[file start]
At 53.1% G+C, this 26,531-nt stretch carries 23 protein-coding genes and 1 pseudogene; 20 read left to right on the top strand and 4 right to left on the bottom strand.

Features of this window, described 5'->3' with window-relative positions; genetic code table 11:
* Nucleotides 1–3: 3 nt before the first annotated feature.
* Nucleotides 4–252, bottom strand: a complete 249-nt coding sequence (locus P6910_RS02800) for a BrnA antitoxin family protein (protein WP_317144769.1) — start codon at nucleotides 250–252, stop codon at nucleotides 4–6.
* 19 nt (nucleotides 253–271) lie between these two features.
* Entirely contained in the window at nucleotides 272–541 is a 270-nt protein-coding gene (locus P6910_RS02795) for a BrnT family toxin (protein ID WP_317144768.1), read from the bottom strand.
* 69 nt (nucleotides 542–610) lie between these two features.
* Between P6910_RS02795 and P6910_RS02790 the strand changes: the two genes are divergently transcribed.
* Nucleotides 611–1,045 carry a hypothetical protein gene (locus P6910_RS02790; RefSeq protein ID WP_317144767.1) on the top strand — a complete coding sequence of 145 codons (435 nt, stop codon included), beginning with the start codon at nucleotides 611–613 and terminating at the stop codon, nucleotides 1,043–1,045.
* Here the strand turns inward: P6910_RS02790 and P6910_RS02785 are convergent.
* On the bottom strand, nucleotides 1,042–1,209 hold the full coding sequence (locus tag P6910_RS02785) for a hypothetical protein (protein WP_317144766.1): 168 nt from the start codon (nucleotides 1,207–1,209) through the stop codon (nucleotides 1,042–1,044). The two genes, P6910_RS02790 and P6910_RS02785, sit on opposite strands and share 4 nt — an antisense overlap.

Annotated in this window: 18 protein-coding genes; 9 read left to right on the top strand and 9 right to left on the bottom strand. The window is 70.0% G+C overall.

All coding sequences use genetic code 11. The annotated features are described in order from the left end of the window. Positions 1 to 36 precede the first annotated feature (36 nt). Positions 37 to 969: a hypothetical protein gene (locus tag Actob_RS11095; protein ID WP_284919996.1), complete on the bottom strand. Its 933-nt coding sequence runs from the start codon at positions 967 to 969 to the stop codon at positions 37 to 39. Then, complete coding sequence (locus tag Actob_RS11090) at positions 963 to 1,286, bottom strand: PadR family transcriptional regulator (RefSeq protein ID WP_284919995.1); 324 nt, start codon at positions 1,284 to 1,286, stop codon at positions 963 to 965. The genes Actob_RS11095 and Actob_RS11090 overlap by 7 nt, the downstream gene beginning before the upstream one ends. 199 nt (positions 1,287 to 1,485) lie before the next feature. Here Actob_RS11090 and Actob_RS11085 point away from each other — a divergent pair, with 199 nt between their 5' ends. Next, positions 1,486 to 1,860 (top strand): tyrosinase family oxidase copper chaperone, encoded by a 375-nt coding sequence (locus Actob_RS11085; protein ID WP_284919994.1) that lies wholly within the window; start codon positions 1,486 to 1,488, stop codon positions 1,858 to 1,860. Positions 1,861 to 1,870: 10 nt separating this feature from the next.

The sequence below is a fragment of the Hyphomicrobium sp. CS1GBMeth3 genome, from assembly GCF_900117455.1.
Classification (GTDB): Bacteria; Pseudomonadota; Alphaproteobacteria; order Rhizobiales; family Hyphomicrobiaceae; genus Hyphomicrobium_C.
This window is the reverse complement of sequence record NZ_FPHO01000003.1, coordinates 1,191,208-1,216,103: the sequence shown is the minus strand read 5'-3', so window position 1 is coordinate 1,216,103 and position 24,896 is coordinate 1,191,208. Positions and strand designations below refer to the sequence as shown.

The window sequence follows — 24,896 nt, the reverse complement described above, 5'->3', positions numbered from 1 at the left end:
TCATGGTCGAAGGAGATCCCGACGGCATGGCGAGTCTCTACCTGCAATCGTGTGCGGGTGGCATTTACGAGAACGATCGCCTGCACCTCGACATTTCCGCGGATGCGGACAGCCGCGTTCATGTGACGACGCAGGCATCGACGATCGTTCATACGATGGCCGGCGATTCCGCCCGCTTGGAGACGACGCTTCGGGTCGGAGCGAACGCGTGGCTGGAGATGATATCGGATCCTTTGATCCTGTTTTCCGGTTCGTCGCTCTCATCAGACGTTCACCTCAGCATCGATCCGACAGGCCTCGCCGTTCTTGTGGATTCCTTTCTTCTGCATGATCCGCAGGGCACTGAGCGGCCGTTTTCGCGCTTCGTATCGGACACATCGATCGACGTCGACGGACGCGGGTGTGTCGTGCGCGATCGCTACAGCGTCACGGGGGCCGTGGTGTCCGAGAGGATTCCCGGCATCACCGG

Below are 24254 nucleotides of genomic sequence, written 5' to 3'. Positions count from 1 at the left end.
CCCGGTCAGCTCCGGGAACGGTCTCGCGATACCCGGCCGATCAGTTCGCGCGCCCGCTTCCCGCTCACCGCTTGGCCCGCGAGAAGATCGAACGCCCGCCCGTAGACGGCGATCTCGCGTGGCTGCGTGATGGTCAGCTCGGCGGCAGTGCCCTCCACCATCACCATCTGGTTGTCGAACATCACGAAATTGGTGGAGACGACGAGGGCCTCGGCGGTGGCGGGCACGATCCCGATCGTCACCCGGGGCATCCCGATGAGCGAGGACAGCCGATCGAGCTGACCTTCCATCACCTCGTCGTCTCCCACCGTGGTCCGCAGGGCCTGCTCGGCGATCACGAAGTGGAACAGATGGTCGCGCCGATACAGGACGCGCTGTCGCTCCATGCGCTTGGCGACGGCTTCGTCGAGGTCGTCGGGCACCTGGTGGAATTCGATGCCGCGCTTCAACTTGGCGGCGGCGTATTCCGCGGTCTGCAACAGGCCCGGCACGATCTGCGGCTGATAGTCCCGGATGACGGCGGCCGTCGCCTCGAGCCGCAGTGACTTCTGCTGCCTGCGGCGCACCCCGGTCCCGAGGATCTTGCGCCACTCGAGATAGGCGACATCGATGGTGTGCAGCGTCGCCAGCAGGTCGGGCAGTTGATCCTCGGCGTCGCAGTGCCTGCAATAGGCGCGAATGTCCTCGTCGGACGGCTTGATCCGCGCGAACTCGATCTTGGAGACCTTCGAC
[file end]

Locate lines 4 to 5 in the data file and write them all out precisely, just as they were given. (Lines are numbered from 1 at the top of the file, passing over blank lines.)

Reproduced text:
* Nucleotides 4–252, bottom strand: a complete 249-nt coding sequence (locus P6910_RS02800) for a BrnA antitoxin family protein (protein WP_317144769.1) — start codon at nucleotides 250–252, stop codon at nucleotides 4–6.
* 19 nt (nucleotides 253–271) lie between these two features.